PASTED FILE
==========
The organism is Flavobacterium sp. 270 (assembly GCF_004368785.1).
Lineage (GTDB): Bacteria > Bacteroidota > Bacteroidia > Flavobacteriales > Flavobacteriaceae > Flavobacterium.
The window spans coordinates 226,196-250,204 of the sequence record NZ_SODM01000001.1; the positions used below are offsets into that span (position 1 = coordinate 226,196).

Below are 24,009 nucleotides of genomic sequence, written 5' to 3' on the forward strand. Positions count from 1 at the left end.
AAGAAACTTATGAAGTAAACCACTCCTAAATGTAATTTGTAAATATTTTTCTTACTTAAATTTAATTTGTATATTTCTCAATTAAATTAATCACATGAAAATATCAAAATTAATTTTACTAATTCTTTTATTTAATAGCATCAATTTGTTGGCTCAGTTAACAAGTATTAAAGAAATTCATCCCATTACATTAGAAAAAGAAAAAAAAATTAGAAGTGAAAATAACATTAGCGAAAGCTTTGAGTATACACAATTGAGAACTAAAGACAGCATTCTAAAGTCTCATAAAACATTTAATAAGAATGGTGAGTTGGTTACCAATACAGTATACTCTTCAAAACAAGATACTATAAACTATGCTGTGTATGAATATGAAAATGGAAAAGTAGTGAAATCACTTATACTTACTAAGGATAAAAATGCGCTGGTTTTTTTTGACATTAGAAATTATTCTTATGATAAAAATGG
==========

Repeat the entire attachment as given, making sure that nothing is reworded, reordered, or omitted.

The organism is Flavobacterium sp. 270 (assembly GCF_004368785.1).
Lineage (GTDB): Bacteria > Bacteroidota > Bacteroidia > Flavobacteriales > Flavobacteriaceae > Flavobacterium.
The window spans coordinates 226,196-250,204 of the sequence record NZ_SODM01000001.1; the positions used below are offsets into that span (position 1 = coordinate 226,196).

Below are 24,009 nucleotides of genomic sequence, written 5' to 3' on the forward strand. Positions count from 1 at the left end.
AAGAAACTTATGAAGTAAACCACTCCTAAATGTAATTTGTAAATATTTTTCTTACTTAAATTTAATTTGTATATTTCTCAATTAAATTAATCACATGAAAATATCAAAATTAATTTTACTAATTCTTTTATTTAATAGCATCAATTTGTTGGCTCAGTTAACAAGTATTAAAGAAATTCATCCCATTACATTAGAAAAAGAAAAAAAAATTAGAAGTGAAAATAACATTAGCGAAAGCTTTGAGTATACACAATTGAGAACTAAAGACAGCATTCTAAAGTCTCATAAAACATTTAATAAGAATGGTGAGTTGGTTACCAATACAGTATACTCTTCAAAACAAGATACTATAAACTATGCTGTGTATGAATATGAAAATGGAAAAGTAGTGAAATCACTTATACTTACTAAGGATAAAAATGCGCTGGTTTTTTTTGACATTAGAAATTATTCTTATGATAAAAATGG